When you think of mentors, what pops into your mind? Maybe a higher-up colleague who trains in the newest team member or a college student who supports and encourages a high school friend throughout the years? To me, mentors are individuals who follow us through many more stages of life. In fact, I still rely on my greatest guides to bring me upward from where I’m at today.
Mentors Are Needed at Every Stage
As Harvard Business Review states, “CEOs need mentors, too.” The faces behind this intriguing study followed a multitude of business people from their entry into the field to the top. They found that most received mentorship early on, but the trend died down as their positions rose. However, the individuals still felt the need for mentorship as they grew. They needed someone who had “been there, done that” as they arose to face new challenges in their daily careers.
How did the CEOs find what they were looking for?
By reaching out to field experts who’d gone before them, even though they worked for separate corporations.
My Experience with Mentorship
As a business owner, I of course need to reach outside of my walls to gain understanding from others who’ve accomplished similar tasks before me. Throughout the process of building businesses, selling them, and starting again throughout the years, I’ve learned that every aspect of my career is simpler and more successful when I have someone leading me along the way.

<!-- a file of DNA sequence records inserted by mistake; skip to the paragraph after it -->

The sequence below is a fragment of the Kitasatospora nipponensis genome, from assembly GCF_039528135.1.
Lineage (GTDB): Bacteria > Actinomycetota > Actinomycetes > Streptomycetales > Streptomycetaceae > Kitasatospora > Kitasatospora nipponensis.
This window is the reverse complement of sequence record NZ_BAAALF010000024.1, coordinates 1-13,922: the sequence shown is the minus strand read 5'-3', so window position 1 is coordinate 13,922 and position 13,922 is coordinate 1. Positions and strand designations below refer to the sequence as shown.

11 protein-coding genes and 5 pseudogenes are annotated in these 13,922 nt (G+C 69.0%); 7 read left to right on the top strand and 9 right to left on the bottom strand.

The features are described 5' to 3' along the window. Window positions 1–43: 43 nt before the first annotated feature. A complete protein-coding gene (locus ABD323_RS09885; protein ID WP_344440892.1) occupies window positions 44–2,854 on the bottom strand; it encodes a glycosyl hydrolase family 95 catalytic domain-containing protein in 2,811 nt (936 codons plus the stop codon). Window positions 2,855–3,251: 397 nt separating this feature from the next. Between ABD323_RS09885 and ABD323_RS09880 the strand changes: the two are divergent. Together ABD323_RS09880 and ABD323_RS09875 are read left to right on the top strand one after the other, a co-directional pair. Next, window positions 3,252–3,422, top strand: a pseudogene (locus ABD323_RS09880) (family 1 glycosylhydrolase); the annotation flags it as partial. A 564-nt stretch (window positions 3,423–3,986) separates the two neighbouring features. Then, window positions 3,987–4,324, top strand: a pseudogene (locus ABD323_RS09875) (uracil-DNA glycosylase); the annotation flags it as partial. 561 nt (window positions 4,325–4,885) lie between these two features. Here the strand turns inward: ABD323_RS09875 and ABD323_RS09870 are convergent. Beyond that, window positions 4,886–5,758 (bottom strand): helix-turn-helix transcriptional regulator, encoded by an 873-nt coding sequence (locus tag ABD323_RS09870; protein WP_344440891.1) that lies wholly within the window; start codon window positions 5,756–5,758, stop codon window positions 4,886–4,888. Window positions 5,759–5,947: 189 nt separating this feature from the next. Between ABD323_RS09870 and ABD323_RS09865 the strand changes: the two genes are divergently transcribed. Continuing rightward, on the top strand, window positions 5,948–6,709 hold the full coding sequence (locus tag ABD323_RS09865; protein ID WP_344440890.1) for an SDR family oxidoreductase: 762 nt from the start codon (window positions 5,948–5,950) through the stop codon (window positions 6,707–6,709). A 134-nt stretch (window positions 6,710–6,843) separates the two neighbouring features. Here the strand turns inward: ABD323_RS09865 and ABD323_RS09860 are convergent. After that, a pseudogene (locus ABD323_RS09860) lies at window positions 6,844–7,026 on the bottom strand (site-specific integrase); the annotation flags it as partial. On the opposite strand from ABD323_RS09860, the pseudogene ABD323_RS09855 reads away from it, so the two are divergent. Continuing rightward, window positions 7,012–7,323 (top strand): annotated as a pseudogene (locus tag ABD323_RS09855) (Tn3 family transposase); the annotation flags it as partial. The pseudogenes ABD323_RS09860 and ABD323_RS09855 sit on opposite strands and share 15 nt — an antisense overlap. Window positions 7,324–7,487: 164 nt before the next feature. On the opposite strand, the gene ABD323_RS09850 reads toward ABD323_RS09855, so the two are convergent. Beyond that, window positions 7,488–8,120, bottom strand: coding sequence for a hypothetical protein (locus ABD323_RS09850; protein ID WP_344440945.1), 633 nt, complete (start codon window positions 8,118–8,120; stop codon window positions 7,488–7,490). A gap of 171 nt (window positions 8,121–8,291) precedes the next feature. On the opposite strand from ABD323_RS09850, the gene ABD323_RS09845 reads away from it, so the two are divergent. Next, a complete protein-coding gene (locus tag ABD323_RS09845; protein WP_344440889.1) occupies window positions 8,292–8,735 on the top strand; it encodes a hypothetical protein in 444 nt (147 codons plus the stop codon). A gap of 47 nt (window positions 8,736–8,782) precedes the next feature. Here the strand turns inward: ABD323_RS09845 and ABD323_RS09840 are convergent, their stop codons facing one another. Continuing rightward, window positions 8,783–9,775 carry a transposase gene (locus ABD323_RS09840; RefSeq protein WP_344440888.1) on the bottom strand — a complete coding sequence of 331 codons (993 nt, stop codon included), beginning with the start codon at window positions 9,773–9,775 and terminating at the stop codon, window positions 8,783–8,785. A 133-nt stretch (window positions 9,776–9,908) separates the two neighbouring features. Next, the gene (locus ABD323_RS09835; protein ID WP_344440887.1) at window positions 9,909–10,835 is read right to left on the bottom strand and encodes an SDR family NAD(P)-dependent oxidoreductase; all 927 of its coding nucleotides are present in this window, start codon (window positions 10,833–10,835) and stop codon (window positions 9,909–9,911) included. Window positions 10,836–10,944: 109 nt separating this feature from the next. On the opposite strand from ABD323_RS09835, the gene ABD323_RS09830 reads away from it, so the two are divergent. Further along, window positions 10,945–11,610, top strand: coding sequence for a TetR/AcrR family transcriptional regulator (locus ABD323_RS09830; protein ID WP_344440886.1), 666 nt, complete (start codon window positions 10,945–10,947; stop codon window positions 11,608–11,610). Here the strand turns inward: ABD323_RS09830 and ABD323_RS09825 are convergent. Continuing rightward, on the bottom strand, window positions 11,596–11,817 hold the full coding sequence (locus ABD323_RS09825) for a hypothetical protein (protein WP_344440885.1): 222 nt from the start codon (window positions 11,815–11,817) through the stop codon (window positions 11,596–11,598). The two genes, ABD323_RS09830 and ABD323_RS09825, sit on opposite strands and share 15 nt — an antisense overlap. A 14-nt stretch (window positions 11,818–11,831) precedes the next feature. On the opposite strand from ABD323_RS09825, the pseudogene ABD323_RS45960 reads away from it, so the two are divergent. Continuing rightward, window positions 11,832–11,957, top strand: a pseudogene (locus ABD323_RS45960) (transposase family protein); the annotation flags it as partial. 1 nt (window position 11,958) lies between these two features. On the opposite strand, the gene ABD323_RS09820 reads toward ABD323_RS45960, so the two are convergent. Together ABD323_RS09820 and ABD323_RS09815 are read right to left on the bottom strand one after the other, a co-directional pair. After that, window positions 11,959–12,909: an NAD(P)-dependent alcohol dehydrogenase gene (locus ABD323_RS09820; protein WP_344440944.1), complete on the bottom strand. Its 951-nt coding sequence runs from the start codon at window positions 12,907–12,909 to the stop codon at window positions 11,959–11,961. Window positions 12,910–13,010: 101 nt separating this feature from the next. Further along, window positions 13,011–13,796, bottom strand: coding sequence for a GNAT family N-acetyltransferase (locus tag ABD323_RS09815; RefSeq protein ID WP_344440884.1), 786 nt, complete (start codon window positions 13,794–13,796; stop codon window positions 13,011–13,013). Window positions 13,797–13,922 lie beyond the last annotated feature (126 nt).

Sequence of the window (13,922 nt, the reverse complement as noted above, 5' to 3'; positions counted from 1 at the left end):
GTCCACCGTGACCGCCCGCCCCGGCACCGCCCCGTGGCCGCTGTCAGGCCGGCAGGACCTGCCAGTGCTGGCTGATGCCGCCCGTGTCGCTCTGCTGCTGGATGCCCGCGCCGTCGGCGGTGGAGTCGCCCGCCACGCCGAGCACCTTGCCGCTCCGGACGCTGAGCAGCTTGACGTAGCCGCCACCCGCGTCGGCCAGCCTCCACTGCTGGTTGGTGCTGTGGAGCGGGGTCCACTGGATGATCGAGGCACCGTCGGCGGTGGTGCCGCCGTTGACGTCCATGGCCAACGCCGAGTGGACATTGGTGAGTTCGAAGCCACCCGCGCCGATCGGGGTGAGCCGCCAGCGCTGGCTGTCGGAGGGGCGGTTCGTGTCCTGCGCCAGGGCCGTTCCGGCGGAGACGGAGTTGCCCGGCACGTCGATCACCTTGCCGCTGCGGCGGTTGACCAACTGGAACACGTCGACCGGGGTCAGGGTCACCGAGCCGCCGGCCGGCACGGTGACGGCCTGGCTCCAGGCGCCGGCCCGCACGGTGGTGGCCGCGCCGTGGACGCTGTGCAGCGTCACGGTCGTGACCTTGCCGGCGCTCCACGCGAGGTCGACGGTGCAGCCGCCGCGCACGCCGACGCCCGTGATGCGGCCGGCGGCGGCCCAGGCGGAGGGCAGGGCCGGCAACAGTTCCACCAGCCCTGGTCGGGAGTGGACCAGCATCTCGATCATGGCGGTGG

A few reasons for this:
I respond well to mentorship
I appreciate the added support and encouragement
I’m able to learn effectively from those who’ve gone before me
I sincerely value all of the information I’ve learned from these incredible individuals throughout my career
One of my most significant mentors, John Gamba, recently hosted me as a guest on his Webinar, an experience I’m grateful for and hope to have more of in the future.
John helps me grow professionally with advice over coffee and opportunities like the one mentioned above, but he also helps me excel in other unique ways.
Most recently, he recommended a powerful book, “Letters to a Young Poet,” by Rainer Maria Rilke — a resource that’s made a lasting impact on my life as a whole.
Great mentors don’t just tell you what to do, they put things in your hands and in your head to help you learn and grow on your own terms.
Finding Your Ideal Mentor
So, mentors leave a lasting impact, but how do you find them?
Begin by expanding your professional network, following inspirational individuals, and reaching out to them when the time feels right. You may be surprised by their desire to help other entrepreneurs and business owners excel past a point they were once in themselves.
The study we looked into above recommends looking for these characteristics in new mentor relationships as well:
Someone who is 10-15 years ahead of you in the business world
Someone you can trust — and who trusts you, too
Someone who will work with set boundaries and confidentiality agreements
Someone who’s willing to schedule time to meet with you
Someone who inspires the work you want to achieve
No matter where you are in your entrepreneurial journey, finding a mentor is the perfect next step to take. Remember the benefits, consider inspiring options, and set out to form a lasting relationship that will lead you to even greater places in the future.